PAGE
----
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PostPosted: Thu Jul 06, 2017 11:48 am 
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Location: Wisconsin
TRLcam wrote:
Woody Meristem wrote:
I use a steel stake called a concrete stake; they're solid steel rods available from 18" to 3' long pointed on one end and with a series of holes drilled along their length on the other end. Like John, I won't put a camera out unless it's cable locked to something immobile; usually that's the trunk of a tree or large shrub but sometimes a large rock will do. I've used a cable with loops at both ends to effectively extend the length of a Python lock (using plastic-coated 5/16" cable and cable clamps to make the loops).


I use the same stake as Woody but I weld a 6"x1"x1/8" tab on the bottom to keep it from turning in the ground. To hold the camera I use a 1.5" RAM ball and short arm.

Image


I like that.... I just got done making something similar, but a little taller, and not a ram ball mount, but I may switch to that..... Does the 1.5" Ram Ball support a 1300 Pelican, and camera unit? Just a little worried it won't stay in place, but maybe they would...


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PostPosted: Thu Jul 06, 2017 11:58 am 
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Location: Northcentral PA
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My favorite stand is from Stic-n-pic

Those are nice looking rigs, but a concrete stake is less than $5. I fasten my steel camera boxes to the stake with a 1/4"x20 bolt and wing nut. That way the camera can be tilted side-to-side so the photos are vertical -- here's one at a very low setup -


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PostPosted: Thu Jul 06, 2017 2:11 pm 
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Some nice ideas on here. I use a salvaged steel angle with a tripod-sized threaded bolt welded to the top and a cheap (but sturdy) ball mount. I got a few different sized lengths of steel cut so I could vary the camera height too.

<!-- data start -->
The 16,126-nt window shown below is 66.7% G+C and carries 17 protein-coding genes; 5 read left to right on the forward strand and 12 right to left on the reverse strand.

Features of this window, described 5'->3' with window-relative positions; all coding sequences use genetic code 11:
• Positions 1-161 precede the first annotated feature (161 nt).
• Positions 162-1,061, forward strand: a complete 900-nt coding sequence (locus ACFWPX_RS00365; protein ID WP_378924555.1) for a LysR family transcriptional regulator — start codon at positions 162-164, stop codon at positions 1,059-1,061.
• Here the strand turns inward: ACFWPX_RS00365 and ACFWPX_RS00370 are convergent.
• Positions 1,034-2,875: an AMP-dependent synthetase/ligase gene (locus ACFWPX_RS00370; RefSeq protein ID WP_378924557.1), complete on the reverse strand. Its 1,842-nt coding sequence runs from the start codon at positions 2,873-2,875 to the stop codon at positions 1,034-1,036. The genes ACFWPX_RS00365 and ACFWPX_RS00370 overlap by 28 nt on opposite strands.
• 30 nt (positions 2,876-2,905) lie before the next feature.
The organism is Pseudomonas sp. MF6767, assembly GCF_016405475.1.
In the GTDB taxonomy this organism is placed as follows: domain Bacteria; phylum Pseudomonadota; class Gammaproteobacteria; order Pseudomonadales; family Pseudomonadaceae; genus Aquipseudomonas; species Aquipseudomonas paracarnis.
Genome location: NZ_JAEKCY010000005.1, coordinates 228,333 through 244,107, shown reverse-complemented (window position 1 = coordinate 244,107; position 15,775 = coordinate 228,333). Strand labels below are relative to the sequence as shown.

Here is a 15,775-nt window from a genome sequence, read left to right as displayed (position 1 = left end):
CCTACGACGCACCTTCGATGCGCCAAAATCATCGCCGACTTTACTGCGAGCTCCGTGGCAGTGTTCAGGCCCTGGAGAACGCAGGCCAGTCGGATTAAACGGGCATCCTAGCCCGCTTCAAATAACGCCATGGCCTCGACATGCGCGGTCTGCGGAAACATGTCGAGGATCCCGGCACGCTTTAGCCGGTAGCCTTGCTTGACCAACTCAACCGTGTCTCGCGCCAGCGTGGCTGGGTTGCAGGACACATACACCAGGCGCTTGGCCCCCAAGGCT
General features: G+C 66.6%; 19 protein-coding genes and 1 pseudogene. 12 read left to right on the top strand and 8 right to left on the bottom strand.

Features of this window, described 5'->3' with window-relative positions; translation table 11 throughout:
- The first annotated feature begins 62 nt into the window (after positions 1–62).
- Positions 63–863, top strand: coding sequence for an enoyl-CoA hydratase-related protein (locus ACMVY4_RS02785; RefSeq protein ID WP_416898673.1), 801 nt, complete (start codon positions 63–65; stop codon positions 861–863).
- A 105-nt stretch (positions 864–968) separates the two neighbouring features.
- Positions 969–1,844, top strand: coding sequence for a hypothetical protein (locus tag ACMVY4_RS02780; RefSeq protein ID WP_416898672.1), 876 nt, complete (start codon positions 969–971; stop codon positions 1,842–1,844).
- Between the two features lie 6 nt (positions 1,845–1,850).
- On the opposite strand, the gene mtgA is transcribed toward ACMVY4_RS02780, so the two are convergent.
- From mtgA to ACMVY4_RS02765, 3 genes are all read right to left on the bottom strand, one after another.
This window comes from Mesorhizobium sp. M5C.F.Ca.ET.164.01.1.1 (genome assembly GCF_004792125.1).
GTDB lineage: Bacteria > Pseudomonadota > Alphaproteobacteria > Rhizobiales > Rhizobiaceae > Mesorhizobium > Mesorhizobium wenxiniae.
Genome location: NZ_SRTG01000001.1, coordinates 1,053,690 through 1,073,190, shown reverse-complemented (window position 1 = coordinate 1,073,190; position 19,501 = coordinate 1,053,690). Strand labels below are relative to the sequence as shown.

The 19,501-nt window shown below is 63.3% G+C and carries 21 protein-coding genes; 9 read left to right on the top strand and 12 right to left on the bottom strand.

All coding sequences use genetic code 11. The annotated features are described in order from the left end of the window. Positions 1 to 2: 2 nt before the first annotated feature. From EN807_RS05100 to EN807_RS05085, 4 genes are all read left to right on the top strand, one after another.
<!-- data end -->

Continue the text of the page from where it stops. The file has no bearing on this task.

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PostPosted: Thu Jul 06, 2017 7:17 pm 
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Bones wrote:
Nice setup, but isn't that a lot to carry with you out to the field?

I should have mentioned this is the rig I use for DSLR on steep rocky slopes in high wind areas.
Nothing beats it for that. Can be broken down to fit in a large backpack with DSLR, housing, triggers, and flashes
I use it when the plan is to leave the set in the same place for a couple of weeks.


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PostPosted: Fri Jul 07, 2017 2:37 pm 
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Never any good trees where I camtrap. I build a small oak sled and attach 1.5" Ram mount.
Attachment:
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PostPosted: Sat Jul 08, 2017 7:22 am 
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I've used a couple different things...a 2x2 stake with a 1.5 ram ball, 1 inch re-bar with a u-bolt 1.5 ram ball, wooden stand made from 4x4 post with a 2x6 4 leg base. My intentions with these stands was mainly for winter sets when the ground is frozen and pounding a stake is next to impossible. They a sturdy, stable and free standing...but a pain in the butt to pack in. Image
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PostPosted: Sat Jul 08, 2017 10:33 am 
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Location: Loveland, Colorado
I've tried making my own stands over the years but they were bulky and difficult to pack in. Most of my setups are at least 4 miles from my vehicle in difficult terrain. I now have a solution that is easy to pack, very flexible in use, lightweight, and works 100% of the time. I don't have to sell much footage to pay for stands for all of my cameras.

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PostPosted: Fri Jul 14, 2017 5:54 pm 
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Inspired by Pred I put this together this morning. I have a location I can't drive anything into the ground so this should work with a few rocks on the base legs.ImageImage

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PostPosted: Fri Jul 14, 2017 10:56 pm 
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Never any shortage of creative and innovative folks on this site. Wish I had something cool to add, but I just take a cordless drill (and some screws), camo duct tape and a hatchet start looking around for what might work (trees, stumps, rocks etc), then go from there. The Ram Mounts make a world of difference and they are worth every penny.


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PostPosted: Tue Jul 18, 2017 7:19 am 
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Looks good Johnny


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